Skipper494: AS they say, marketing guff. Reminds me of Japan creating a town named USA, so they could claim that items were manufactured in USA, but not U.S.A.

Urban myth.

But look at what the Snopes article says about Sony. ;)

Link | Posted on Aug 1, 2015 at 20:16 UTC
In reply to:

Rick_Hunter: Bottom line: Zeiss lenses: made by Cosina, fully made of metal, individually checked one by one before leaving the factory.
Sony-Zeiss lenses: made god knows where, quality check one in a god only knows how many, etc...

The Cosina/Zeiss lenses have protoculture!

Link | Posted on Aug 1, 2015 at 20:14 UTC
In reply to:

dansclic: sony should ask Leica how to build small lenses coupled with good sensors....
why is it not possible to have M mount sized lenses on sony cameras ? is it a question of sensor design ? why such huge and heavy lenses ?

> Let's see how big an M mount lens gets to be once AF is added to it.

Spend an afternoon with a Pentax DSLR or a Fuji mirrorless. ;)

Link | Posted on Aug 1, 2015 at 20:10 UTC
In reply to:

noflashplease: Dear Zeiss,

It's okay with me if Tamron designed the Batis lenses, which indeed has been rumored. I object to the corny OLED distance scale and Fisher-Price style industrial design, not to mention that ludicrous pricing of the 85mm F/1.8.

I also don't object to licensing deals and slapping the Zeiss name on anything and everything. Zeiss screen wipes at Walmart? Yup.

I think we all accept that Zeiss/Contax/Kyocera didn't successfully make the transition to digital camera bodies. That's okay. You failed.

However, I'm glad to see that Cosina and Tamron are still in the lens business. If Tamron can make lenses and make a profit under another company's brand, that's okay, I guess. Good for Tamron.

For the record, I am waiting to see if Tamron produces lenses with the same optical formula as the Batis line, albeit for non-Sony lens mounts. I'd rather have a Tamron lens branded as a Tamron lens and sold on the basis of its own merits.

> have the decency (at least this once in your life!) to read the article before belching out such nonsense.

You might want to take your own advice. Read it through once or twice. Search it for the word "design", then for "develop". Then search dpReview for more than a decade of posts about what "develops" actually means.

Link | Posted on Aug 1, 2015 at 20:08 UTC

Awesome. Sony and Zeiss have once again hid behind the weasel-word "develops" and managed to evade saying who actually designs or manufacturers these lenses.

That picture sums things up perfectly: Zeiss appears to be the sticker provider.

Link | Posted on Aug 1, 2015 at 20:05 UTC as 16th comment | 2 replies

> we think he did a pretty good job. Maybe next time send him out with some colored pens though?

Leica charges some $2,000 extra for those B&W pens.

Link | Posted on Jul 14, 2015 at 22:08 UTC as 53rd comment | 1 reply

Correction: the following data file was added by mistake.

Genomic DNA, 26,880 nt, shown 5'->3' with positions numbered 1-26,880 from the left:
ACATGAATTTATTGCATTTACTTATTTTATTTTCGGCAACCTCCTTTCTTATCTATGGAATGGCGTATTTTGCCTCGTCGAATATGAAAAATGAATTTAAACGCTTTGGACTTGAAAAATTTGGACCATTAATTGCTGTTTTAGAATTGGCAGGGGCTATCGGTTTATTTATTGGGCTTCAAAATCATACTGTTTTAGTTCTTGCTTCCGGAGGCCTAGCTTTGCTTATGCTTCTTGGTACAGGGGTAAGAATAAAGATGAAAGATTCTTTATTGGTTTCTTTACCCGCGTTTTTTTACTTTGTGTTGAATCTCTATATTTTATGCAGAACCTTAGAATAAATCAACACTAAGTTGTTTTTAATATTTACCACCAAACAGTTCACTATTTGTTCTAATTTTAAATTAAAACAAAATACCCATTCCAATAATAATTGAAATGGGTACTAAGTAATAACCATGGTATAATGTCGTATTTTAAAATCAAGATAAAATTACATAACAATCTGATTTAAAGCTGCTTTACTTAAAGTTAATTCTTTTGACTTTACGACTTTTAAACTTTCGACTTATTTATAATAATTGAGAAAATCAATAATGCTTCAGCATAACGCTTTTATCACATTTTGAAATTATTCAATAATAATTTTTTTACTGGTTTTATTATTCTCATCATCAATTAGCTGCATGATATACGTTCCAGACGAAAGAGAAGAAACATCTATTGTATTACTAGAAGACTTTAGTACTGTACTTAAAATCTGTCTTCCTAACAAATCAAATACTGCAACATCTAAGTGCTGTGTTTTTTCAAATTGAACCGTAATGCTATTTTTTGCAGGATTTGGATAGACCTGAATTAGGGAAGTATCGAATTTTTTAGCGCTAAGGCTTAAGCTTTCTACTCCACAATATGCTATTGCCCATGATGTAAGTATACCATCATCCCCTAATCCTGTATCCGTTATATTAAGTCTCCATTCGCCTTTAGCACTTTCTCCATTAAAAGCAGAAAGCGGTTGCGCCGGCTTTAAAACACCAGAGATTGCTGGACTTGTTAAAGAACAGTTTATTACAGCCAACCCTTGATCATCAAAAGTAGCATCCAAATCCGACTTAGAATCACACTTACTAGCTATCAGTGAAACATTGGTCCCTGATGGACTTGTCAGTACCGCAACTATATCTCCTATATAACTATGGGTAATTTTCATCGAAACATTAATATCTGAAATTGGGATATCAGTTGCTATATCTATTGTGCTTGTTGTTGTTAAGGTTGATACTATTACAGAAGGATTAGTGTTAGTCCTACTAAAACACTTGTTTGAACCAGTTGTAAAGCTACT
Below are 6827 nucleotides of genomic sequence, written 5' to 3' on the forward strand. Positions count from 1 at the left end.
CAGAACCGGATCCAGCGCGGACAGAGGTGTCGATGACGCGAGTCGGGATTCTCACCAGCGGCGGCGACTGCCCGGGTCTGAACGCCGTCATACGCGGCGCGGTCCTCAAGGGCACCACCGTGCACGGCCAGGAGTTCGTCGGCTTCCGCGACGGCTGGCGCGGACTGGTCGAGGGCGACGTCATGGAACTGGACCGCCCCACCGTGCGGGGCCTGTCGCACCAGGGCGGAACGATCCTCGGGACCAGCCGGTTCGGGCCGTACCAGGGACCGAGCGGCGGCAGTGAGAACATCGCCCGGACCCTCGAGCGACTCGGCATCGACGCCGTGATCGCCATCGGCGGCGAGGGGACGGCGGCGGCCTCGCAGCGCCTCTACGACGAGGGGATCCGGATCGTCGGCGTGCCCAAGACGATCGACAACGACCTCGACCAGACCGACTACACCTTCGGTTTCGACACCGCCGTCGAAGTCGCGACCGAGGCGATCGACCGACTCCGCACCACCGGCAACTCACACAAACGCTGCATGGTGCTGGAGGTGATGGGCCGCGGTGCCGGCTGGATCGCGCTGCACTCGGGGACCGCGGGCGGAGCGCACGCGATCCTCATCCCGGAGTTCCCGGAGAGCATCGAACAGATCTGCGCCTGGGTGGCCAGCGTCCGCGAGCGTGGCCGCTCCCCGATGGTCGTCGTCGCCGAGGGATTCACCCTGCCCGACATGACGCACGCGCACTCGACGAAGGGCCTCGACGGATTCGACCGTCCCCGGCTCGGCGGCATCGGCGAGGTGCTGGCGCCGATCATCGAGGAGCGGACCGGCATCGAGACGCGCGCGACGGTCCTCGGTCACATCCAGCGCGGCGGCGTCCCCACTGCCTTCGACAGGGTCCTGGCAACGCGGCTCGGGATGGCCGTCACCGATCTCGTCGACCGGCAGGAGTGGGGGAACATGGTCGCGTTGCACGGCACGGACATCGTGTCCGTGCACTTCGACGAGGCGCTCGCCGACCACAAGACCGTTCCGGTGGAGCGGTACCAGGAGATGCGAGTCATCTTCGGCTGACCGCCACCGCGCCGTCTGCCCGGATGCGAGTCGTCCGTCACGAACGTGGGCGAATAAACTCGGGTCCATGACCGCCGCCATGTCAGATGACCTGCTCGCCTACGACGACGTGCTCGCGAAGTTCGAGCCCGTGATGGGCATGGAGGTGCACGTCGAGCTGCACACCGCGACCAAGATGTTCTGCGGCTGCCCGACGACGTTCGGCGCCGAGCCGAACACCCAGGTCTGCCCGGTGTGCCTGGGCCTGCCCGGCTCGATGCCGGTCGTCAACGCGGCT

In reply to:

Gordon W: Any bets on how long before Adobe buys this product and kills it like they've done with others before?

"FontMonger, PageMaker, GoLive just to name three off the top of my head"

The discussion was about "Adobe buys this product and kills it like they've done with others before". Now, you won't find many people as eager to rip Adobe apart as I am, but in this case, your comments are unjustified.

PageMaker was already dead when Adobe bought Aldus. Instead of keeping PageMaker competitive against rivals like Microsoft, Quark, or Xara, Aldus diverted critical resources into acquiring giant piles of crap like SuperCard.

Adobe bought them, thinking that they would be a useful starting point for their own DTP offering, but found that it really wasn't useful.

Link | Posted on Jul 11, 2015 at 20:58 UTC
In reply to:

Gordon W: Any bets on how long before Adobe buys this product and kills it like they've done with others before?

"FreeHand was more intuitive and far easier to use than Illustrator."

I won't get into the merits of Freehand. But your history is a bit off. Freehand was the program that nobody wanted. It's creators, Altsys, couldn't figure out how to successfully market it, and shopped it around to a bunch of other software companies. Aldus picked it up in the days when everybody who had one good product tried to pump it up into a "suite" through acquisitions (a process that invariably creates bloated crap). When Adobe acquired Aldus, the government stepped in and said "you can't look like you're competing with yourself on drawing packages" so Adobe dumped it on Macromedia.

10 years later, Adobe acquired Macromedia, tried to divest themselves of the Freehand that the government said they couldn't sell, found no buyers, and cut further development. What would you have done, that Adobe didn't do?

Would you like a list of some of the programs that Macromedia bought and dropped over the years?

Link | Posted on Jul 11, 2015 at 20:30 UTC
In reply to: I bought Photoshop 1.0 and have upgraded to every version until the subscription became mandatory. I'm not doing subscription.

I wonder what Adobe is thinking now.
They have very expensive software and an unpopular subscription service.
They have provided a fertile soil for competitors to flourish.

I bought Affinity Photo last night; so far I like it a lot.

> But where is IBM now?..Thanks Greg

#24 in the Fortune 500.

Well, you asked.

Link | Posted on Jul 10, 2015 at 23:22 UTC
In reply to:

Gordon W: Any bets on how long before Adobe buys this product and kills it like they've done with others before?

Such as?

Link | Posted on Jul 10, 2015 at 23:19 UTC
Total: 674, showing: 61 – 80